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Officers sharpen deployment skills

CHERRYVILLE — With guns drawn, law enforcement officers from numerous agencies descended on John Chavis Middle School Thursday.
They crept up the silent hallways, eyes darting toward open doors.
A shooter was somewhere in the school, and children were in danger.
After assessing the threat and taking a suspect into custody, they took a break and did it all over again.
The exercise was part of a 10-hour training class designed to test and tweak officers’ skills in rapid deployment.
Following the tragedy at Columbine High School in Colorado, the state of North Carolina put this training in place to teach officers how to respond to an active shooter in a school, said Lt. Kent Lukach with the Lincolnton Police Department.
“The whole idea behind this training is for officers arriving at the scene of an active shooter in a school to stop the ongoing assault,” said Lukach, who was one of the officers in charge of the training.
“You have to keep in mind as an officer that some individuals who are trying to commit mass murder will have this event planned in detail, so we also need to be prepared for them and their event as well.”
Along with Lukach, Travis Leatherman with the Cherryville Police Department and Doug Norwood, formerly with the Lincoln County Sheriff’s Office, headed up the training.
Thirty-seven officers attended the class. Jurisdictions in attendance included the Lincolnton Police Department, Lincoln County Sheriff’s Office, Gaston County Sheriff’s Department, Cherryville Police Department, Belmont Abbey Campus Police, Lowell Police, Charlotte Airport Police, Belmont Police, Mount Holly Police, Emergency Management, Gaston County Rescue, Cherryville Fire Department and other EMS agencies, Lukach said.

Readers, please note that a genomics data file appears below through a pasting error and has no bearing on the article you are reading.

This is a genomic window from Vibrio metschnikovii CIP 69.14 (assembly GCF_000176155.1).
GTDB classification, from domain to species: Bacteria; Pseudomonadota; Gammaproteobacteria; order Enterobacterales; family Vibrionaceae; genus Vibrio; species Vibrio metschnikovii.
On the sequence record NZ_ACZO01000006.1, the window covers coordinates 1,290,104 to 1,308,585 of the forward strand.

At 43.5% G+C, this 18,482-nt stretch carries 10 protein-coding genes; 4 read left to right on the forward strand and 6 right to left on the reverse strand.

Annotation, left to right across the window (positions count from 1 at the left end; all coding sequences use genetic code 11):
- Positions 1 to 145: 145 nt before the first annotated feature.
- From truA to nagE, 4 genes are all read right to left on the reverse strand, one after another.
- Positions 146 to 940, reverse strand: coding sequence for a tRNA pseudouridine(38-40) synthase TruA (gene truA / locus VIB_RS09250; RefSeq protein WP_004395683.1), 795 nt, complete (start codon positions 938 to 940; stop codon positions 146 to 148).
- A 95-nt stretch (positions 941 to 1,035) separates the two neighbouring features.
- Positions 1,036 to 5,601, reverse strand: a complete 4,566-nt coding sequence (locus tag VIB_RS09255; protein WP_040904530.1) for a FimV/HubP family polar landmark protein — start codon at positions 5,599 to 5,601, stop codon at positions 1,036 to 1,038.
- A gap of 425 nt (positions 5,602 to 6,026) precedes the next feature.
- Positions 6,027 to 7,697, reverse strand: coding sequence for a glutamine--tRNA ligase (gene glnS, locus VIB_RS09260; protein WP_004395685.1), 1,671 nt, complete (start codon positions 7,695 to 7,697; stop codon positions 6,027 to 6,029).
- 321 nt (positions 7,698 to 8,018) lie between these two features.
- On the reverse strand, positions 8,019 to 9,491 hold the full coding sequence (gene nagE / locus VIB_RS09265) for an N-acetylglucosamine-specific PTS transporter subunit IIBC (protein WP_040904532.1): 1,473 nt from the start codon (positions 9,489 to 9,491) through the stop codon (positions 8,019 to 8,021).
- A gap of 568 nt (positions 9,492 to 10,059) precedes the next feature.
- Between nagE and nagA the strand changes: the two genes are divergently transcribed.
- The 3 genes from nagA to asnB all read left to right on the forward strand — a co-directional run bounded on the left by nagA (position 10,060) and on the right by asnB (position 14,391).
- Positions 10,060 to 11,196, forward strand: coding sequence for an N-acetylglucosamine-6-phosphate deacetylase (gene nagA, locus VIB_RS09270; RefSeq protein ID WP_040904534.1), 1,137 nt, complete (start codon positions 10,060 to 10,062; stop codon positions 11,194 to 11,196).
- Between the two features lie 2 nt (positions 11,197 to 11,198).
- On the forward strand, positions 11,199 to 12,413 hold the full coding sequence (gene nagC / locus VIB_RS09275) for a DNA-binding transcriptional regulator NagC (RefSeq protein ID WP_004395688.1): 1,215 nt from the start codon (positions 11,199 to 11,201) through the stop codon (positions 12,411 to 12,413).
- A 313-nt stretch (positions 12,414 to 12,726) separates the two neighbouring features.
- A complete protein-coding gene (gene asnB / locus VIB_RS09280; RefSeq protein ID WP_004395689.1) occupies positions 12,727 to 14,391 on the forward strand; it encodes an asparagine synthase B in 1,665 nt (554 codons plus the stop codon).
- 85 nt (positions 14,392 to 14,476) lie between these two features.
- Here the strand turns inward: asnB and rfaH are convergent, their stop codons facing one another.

Dennis Crosby, coordinator of the Criminal Justice Department of Gaston College, said the class was the largest in Gaston College history.
This type of training is conducted across the state, Lukach said. That ensures that officers at all North Carolina agencies are educated on the same tactics and methods, so if there were an actual emergency that required multiple departments, the response would be coordinated.
Teachers and school officials are also made aware of how law enforcement agencies will respond and have specific instructions on how to react in this type of emergency.
“When the teachers and police can work together on the same sheet of music in a crisis like this, it goes a lot smoother,” Lukach said.
by Alice Smith

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